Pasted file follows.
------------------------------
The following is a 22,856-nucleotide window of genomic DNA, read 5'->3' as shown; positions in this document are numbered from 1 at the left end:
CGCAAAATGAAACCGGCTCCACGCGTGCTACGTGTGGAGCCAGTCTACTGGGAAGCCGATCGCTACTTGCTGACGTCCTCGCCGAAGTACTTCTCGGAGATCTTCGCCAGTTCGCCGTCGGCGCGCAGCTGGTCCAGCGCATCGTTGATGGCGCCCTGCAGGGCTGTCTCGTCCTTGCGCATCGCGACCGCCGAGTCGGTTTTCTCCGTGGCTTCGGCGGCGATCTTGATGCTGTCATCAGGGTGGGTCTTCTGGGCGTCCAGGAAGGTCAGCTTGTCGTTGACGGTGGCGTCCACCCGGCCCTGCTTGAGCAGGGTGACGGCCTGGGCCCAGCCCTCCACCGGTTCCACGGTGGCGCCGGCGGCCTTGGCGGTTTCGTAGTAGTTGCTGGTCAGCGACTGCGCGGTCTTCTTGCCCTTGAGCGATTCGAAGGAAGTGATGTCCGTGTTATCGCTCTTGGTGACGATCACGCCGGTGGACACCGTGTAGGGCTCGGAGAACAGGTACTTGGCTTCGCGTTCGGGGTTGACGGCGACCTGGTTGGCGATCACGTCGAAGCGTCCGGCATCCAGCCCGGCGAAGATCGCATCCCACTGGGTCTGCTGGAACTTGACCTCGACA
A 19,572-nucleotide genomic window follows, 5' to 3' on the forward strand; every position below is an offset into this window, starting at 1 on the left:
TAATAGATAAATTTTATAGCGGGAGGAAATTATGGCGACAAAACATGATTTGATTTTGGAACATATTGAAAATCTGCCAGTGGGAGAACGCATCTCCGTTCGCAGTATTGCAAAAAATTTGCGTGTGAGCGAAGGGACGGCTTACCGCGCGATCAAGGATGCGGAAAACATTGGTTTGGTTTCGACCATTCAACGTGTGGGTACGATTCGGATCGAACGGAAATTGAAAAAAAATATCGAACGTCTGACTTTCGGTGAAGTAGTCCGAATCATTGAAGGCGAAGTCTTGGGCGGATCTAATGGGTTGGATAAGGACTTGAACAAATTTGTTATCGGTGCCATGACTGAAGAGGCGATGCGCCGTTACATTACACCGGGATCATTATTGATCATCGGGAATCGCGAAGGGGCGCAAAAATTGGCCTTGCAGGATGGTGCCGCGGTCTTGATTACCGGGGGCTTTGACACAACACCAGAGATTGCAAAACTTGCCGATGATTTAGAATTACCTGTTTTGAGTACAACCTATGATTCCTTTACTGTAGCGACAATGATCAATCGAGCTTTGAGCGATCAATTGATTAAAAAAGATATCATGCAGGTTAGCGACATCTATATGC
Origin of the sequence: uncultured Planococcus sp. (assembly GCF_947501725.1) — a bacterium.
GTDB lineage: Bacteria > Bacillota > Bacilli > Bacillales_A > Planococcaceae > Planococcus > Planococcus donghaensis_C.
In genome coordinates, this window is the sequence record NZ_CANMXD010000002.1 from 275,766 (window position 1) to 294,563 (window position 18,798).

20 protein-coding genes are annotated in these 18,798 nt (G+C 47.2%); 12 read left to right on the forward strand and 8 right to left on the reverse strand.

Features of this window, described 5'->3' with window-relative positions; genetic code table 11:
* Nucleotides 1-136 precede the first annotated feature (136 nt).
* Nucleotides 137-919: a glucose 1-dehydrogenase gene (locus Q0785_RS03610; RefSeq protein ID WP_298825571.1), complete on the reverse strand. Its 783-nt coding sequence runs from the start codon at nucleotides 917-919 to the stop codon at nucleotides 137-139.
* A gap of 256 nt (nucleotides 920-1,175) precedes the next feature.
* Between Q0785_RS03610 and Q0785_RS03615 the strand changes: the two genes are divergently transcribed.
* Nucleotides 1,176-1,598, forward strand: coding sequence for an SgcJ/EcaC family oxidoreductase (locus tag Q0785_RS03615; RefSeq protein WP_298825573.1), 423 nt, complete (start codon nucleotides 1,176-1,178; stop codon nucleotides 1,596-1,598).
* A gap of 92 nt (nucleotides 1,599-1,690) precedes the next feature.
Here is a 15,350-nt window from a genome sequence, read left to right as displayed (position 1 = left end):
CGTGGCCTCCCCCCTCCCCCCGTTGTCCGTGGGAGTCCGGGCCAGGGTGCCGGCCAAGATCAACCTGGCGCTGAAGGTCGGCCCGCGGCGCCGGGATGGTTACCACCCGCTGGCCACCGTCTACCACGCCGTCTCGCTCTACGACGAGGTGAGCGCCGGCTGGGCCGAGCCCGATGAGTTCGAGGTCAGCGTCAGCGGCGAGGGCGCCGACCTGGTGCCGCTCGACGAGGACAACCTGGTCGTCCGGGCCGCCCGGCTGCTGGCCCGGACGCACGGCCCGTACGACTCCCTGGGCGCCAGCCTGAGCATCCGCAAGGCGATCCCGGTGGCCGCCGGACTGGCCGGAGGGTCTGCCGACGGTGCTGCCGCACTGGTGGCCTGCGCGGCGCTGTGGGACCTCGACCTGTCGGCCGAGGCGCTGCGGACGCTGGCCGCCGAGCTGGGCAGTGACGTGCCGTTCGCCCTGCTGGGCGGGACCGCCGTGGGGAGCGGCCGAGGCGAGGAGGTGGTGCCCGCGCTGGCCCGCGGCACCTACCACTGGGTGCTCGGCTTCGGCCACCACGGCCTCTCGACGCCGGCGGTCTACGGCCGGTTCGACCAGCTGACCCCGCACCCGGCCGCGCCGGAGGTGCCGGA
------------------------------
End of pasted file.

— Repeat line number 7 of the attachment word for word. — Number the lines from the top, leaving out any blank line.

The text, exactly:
In genome coordinates, this window is the sequence record NZ_CANMXD010000002.1 from 275,766 (window position 1) to 294,563 (window position 18,798).